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Shuttle Begins Repair Mission

By Robert Lee Hotz
Los Angeles Times


Under a waning moon, the space shuttle Endeavour arced into orbit early Thursday on a plume of superheated steam and fire to begin an 11-day effort to retrieve and repair the $1.5 billion Hubble Space Telescope.

As Endeavour's main engines were throttled into silence and its solid rocket boosters tumbled to Earth, shuttle commander Richard Covey peered over the edge of the atmosphere and radioed, "It's a beautiful sunrise."

At same time, from the seaside launch site at the Kennedy Space Center below, Hubble chief scientist Edward J. Weiler watched the 100-ton spacecraft diminish into a distant twinkle in a field of morning stars.

"I think my heart stopped," Weiler said.

It was not the first time Weiler's hopes for the Hubble have ridden into orbit aboard a space shuttle.

Along with hundreds of other scientists, Weiler, who has worked on the project since 1979, cheered the launch of the Hubble telescope three years ago as the dawn of a new age in astronomy, only to discover that, due to a manufacturing defect in its primary mirror, the Hubble could deliver only a fraction of the performance its designers had intended.

As other system failures quickly mounted, the Hubble telescope -- the most sophisticated space-based observatory ever built -- became an orbiting parody of extreme old age.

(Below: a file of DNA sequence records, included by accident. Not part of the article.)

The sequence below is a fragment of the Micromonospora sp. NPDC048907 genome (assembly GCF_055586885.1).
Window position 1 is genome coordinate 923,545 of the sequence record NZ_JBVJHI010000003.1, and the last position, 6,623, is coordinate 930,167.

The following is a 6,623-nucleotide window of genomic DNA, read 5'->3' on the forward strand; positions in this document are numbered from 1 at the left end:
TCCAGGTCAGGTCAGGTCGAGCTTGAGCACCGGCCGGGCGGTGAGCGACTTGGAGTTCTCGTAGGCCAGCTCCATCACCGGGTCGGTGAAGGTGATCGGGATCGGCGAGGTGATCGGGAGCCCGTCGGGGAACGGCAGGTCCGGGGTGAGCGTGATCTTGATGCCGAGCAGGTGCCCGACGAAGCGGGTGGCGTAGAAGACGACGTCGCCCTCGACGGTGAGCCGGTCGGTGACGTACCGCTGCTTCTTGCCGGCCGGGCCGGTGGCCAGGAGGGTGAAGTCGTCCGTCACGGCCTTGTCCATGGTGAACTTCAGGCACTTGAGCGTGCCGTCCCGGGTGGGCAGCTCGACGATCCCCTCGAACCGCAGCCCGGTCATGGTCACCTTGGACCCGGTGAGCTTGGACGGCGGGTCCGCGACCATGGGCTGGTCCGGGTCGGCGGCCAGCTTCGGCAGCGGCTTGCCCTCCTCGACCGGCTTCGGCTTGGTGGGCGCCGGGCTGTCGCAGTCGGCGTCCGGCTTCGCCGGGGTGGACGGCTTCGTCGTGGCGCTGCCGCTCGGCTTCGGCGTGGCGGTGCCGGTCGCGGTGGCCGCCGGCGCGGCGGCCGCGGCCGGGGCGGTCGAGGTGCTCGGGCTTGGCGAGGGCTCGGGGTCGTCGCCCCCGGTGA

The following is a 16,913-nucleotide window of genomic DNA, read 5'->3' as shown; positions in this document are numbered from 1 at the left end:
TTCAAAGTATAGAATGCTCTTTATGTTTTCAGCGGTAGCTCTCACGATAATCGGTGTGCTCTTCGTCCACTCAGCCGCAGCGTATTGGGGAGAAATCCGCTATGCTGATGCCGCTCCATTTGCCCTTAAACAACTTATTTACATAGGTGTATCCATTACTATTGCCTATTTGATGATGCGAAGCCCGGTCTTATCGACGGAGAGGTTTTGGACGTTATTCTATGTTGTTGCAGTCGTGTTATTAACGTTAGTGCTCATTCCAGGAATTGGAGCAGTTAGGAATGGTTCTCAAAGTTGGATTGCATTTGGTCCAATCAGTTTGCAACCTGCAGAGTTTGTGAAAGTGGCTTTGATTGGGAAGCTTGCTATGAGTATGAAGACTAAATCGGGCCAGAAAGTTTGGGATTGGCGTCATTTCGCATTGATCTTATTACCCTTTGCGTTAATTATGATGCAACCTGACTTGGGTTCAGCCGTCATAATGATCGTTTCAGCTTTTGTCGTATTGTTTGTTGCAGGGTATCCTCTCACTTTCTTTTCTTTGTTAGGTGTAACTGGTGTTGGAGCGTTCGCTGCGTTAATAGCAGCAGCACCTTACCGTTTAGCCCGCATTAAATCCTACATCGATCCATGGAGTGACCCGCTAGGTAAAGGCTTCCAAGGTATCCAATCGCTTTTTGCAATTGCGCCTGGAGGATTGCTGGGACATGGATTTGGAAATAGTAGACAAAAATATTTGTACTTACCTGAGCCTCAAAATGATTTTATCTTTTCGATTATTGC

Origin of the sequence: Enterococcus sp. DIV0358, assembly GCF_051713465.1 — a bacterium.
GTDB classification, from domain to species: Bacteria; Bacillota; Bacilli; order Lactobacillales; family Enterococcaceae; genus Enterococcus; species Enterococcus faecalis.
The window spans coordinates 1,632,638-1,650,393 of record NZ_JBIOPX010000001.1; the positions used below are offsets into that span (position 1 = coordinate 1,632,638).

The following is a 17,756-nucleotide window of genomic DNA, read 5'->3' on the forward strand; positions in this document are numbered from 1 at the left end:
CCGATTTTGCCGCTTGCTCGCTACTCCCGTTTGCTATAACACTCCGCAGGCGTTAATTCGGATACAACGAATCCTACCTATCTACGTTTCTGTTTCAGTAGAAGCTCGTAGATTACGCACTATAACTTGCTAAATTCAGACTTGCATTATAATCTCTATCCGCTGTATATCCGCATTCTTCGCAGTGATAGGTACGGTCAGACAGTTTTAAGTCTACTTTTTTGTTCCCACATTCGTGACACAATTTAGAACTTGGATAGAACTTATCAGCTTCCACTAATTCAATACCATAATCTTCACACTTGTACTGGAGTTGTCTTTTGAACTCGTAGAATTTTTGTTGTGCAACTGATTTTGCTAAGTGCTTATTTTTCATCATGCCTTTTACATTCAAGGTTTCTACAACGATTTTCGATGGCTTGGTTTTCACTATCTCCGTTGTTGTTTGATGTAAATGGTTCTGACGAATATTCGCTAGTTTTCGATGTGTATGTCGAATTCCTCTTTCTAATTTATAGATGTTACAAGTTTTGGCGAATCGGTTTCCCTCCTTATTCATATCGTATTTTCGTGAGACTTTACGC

With flawed optics, it stares at the heavens through blurred eyes. Its solar panels are palsied, quivering each time the satellite swings from darkness into light. With three failed gyroscopes and several broken magnetometers, it is losing its sense of balance. An on-board computer suffers memory lapses.

The seven astronauts aboard Endeavour, the most experienced crew ever assembled for a shuttle flight, will try to refurbish the orbiting observatory, a task NASA officials call the most extensive and most difficult servicing mission ever attempted.

"We are going to repair and bring back to youth, if I may say, an instrument that will allow us to see deep into the past of the universe," said Claude Nicollier, a Swiss astronaut who will operate Endeavour's robot arm. In the coming week his job will be to hold the telescope steady while other crew members carry out repairs.

Once in space Thursday, Endeavour pilot Ken Bowersox wasted no time in starting the two-day orbital ballet that will bring the shuttle into grappling distance of the Hubble by Saturday. The two spacecraft were about 5,529 miles apart by evening Thursday, closing at a rate of 370 miles every orbit.

NASA officials, however, were concerned that the maneuvers could leave the shuttle's fuel supply dangerously low. Endeavour only carries enough fuel for one attempt at a rendezvous.

"We are very tight on fuel and we have to do it right the first time," said shuttle mission director Randy Brinkley. Nicollier is to take a firm hold on the Hubble Saturday. Early Sunday, Endeavour's four other astronauts will begin the first of a record five spacewalks to work on the telescope.

Astronauts Story Musgrave, Kathy Thornton, Jeff Hoffman and Tom Akers are to install $50 million worth of corrective optical devices and an upgraded $101 million wide-field planetary camera. In addition, they plan to attach new power-generating solar panels, backup gyroscopes, a new computer processor and other equipment.

If all goes according to schedule the astronauts will replace the telescope's faulty gyroscopes on Sunday and the quivering solar power arrays on Monday.